We are looking at an 28-30 motorhome conversion. The information really helps. We are having a hard time deciding whether to have a custom coach built or buy a demo unit/used as long as it has the majority of the things we need. Wife keeps saying budget .

I would like to get out to the factory's and take a tour.

This helps in narrowing the field though and again thanks for the replies.
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Old 12-04-2004, 02:49 PM   #6
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Location: ellijay, ga. usa
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you are familiar with the saying "it's up to you"???? well-- if you are going to keep the caoch build it tour way-- if you are not sure and are still in the i'm not real sure --- go with a pre-buit unit,---- that way you are in and out for less money while still being able to build 'xactly what you want later---- mase
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Old 12-04-2004, 08:21 PM   #7
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Yes I will be at the PRI Show, stop in and say hi. I'm one of the little guys they put in a booth in the far back corner so you have to look to find me. They did offer that if I paid $4000 I could park a truck on the street outside the convention center. AHHHH the tradeshow world.

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Old 12-05-2004, 06:57 PM   #8
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A few months ago we were in the same boat and ended up going to some dealers a few hours away and seeing coaches. We ended up with our United Specialties. We found it had the nicest quality, GREAT storage and the amenities we wanted, we did buy ours off a dealer who had it already in stock. It was almost fully loaded. We looked at Renegade but were turned off by the fact that only 3 of the 8 storage compartments were usuable, the rest had generator, batteries and tanks etc.. The styling of the renegade was dated and tired, it needs an update. Looked at Haulmark the quality wasn't there, inside storage was nice, ouside once again wasn't excitng. Also looked at Optima, nice unit, if you got the bucks... didn't fit my wallet at the time. The best thing is look at them all and compare, we love our choice and haven't second guessed it.

Definately pick Bob's (RJDHOMES) brain, he is very knowledgeable and helped us a lot. We would have bought through him if we hadn't found the one we did.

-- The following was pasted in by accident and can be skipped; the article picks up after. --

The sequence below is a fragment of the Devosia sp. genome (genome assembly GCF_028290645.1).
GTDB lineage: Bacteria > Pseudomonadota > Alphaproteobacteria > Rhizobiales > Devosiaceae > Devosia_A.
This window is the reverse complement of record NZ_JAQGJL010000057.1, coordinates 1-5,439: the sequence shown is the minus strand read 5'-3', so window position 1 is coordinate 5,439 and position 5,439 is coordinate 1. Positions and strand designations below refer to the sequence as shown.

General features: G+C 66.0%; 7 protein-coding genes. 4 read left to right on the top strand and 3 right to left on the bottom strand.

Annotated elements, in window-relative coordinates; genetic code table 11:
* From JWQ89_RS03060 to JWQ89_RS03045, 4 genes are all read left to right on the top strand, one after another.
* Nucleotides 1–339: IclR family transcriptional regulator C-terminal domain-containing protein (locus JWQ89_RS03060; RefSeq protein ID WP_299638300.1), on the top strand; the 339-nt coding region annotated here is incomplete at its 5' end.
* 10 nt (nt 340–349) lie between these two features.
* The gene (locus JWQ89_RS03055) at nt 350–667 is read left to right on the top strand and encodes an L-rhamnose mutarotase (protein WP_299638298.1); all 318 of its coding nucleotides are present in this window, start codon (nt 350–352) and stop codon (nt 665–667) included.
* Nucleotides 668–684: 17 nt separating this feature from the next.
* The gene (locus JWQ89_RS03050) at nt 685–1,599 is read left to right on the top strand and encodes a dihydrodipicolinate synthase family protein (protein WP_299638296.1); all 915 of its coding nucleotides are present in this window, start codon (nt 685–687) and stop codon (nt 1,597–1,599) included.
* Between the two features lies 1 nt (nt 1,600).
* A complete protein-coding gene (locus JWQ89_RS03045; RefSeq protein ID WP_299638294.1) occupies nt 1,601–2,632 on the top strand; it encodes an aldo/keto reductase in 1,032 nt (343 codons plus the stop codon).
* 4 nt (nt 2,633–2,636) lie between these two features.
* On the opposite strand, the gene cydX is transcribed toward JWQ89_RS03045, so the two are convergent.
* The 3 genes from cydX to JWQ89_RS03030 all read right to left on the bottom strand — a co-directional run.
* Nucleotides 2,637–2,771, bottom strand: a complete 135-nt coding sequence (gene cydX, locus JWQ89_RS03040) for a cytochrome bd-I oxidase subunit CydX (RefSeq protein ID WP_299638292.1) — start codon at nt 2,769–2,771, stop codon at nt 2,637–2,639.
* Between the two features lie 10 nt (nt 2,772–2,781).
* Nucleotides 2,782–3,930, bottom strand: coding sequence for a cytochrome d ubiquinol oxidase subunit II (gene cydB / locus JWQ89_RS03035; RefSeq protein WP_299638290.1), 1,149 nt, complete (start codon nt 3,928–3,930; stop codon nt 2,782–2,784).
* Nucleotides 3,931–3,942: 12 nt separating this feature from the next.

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Old 12-06-2004, 03:53 PM   #9
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Does any of the others offer the cab cut-out like Haulmark for ease of passage between the coach and cab?
Do any of them offer thermopane windows and ducted heat to the holding tank compartments for winter use?
Does any converter do a significantly better job than others on plumbing and electrical quality and reliability?
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Old 12-06-2004, 09:22 PM   #10
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"ducted heat to the holding tank compartments for winter use?"

Some of the truck conversion companies don't even enclose the holding tanks or the dump valves. So ducting heat is not even a consideration. Some will put heating pads on the tanks. But if these are the 120v type you need to be hooked to shore power for them to work. One company had the valves in a compartment but the tank running side to side across the chassis was not enclosed.

The other thing, and this is also true of a lot of the regular RV manufacturers, is insulation. I just looked at a brand new model motorhome from one of the larger RV manufacturers that has "enclosed and heated" tanks. Below the dump valves is this nice moulded plastic/fiberglass catch pan with the round fitting for the dump hoses. Probably one foot by 2 to 3 feet. At the most 1/8" thick. I doubt that in cold weather you could begin to keep that compartment warm unless you ran the furnace almost non stop. I saw the same problem on another brand on a $300,000 diesel pusher.

Auxiliary rear heater. If you are going to use a comversion in cold weather make sure you get a auxiliary heater in the back of the unit getting heat from the engine coolant. Otherwise the only way to keep the back of the unit warm while traveling is to run the propane furnace while driving.

Some of the problems that I have seen are from the fact that truck conversions developed from the racing market. Most forms of auto racing take place in warm weather. So the untis are built with warm weather in mind.